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Twitch blames server error for massive data leak

Twitch blames server error for massive data leak
Henry

Livestreaming site Twitch says an "error" caused the unprecedented leak that posted vast amounts of sensitive data online this week.

The data appeared to include Twitch's internal code and documents, as well as the payments made to thousands of top streamers.

Twitch now says the breach was caused by a "server configuration change" that "exposed" some data.

But it has not confirmed if all the data posted online is genuine.

The Amazon-owned company said the breach had involved "a Twitch server configuration change that was subsequently accessed by a malicious third party".

"As the investigation is ongoing, we are still in the process of understanding the impact in detail," it said.

But as Twitch streamers and viewers alike scrambled to change passwords, the company also said it:

  • had "no indication" login details were compromised "at this time"
  • did not store users' credit-card information, so that kind of financial information could not have been exposed
  • was resetting all users' stream keys - the unique code used by streaming software to broadcast to the right Twitch account
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Analysis box by Joe Tidy, Cyber reporter

Twitch's short statement shows the company is in full crisis mode.

Information-technology (IT) teams and security experts are still trying to understand just how bad the data leak is.

The explanation for the hack is there was some sort of human error with a "server configuration".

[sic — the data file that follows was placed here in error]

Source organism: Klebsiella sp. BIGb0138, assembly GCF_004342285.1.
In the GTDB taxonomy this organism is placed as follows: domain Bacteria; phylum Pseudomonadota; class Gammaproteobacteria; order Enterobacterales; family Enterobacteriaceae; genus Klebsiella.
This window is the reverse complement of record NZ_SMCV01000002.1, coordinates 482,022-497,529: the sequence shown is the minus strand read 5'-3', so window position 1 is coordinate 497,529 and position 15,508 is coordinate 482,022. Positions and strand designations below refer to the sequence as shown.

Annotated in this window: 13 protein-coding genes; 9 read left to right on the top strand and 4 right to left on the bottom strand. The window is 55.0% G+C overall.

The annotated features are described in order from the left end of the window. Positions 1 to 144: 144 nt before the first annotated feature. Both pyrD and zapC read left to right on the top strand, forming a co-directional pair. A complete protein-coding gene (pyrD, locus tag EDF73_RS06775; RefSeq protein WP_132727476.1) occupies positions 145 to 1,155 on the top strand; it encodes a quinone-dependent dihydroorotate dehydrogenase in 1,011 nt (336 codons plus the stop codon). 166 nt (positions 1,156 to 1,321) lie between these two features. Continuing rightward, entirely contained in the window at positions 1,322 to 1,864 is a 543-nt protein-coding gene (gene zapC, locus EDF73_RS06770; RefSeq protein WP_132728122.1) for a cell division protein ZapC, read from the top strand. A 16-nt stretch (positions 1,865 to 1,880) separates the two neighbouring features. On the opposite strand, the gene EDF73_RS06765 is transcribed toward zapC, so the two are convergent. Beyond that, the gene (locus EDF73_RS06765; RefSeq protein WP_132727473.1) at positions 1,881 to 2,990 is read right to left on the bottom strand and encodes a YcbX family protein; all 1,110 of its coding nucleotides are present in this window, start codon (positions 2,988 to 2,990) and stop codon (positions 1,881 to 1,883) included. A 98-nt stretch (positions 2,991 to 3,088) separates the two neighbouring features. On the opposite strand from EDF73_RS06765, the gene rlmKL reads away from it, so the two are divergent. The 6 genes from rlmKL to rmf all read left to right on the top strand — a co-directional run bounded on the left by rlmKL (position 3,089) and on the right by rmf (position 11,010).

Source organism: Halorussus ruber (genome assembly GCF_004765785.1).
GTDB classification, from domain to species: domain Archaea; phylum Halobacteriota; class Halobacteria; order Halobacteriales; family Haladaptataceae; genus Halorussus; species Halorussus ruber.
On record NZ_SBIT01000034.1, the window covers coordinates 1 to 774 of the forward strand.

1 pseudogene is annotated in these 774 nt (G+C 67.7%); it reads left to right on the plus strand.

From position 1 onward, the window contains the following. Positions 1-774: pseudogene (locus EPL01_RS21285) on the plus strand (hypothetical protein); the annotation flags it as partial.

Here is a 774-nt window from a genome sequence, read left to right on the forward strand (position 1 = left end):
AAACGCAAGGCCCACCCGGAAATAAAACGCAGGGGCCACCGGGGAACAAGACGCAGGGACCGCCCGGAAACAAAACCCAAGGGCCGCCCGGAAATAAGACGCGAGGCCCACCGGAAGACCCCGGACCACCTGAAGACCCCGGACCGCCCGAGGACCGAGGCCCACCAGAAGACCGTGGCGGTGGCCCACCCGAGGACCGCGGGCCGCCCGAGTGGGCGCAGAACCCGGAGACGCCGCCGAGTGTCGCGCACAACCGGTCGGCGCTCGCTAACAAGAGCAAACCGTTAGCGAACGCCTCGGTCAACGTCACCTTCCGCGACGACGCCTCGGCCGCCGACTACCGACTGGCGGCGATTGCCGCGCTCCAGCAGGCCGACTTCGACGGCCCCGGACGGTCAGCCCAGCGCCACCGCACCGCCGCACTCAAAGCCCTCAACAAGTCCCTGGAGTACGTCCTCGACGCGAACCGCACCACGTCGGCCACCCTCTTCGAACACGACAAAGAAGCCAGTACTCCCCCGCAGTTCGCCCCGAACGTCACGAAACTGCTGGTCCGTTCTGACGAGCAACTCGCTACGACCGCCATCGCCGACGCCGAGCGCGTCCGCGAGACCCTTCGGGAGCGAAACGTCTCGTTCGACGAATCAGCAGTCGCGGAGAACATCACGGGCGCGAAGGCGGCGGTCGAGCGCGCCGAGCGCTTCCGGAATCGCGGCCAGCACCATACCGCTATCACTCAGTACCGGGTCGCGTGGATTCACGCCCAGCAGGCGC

In other words, someone set up the computers that store Twitch's private data incorrectly, making it findable and downloadable to hackers.

What the company has not said is when this mistake was made.

Some of the stolen data goes back three years, so there is a chance the servers could have been sitting ducks for some time - or the mistake could have left the door open for only a few days or weeks.

Hackers are always searching and scanning for open databases online - or it is even possible someone may have tipped off hackers about the internal IT blunder.

But making these sorts of mistakes is costly - particularly when you are a target as big as Twitch.

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Wednesday's leak took the form of a torrent file posted to online forums by an anonymous user.

Its file structure contains folders labelled as containing payout information, business documents, under-the-hood software files and code, and even details of unreleased projects.

And the payouts folder contains what appear to be records of payments made to thousands of the biggest streamers on the platform over two years - showing many of the biggest brands are earning millions of dollars.

Several streamers told BBC News the payment data was accurate for their own earnings.

And that poses problems for the company.

"A lot more damage is now in store for Twitch," Candid Wuest from cyber-security company Acronis, said.

"The breach is already harming Twitch on all the fronts that count."

The leaked data "could contain nearly the full digital footprint of Twitch, making it one of the most severe data breaches of late", he said.

"Releasing payout reports for streaming clients will not make the influencers happy either," Mr Wuest added.

The download released online is also labelled "part one" - suggesting there may be more material yet to be posted to the internet.

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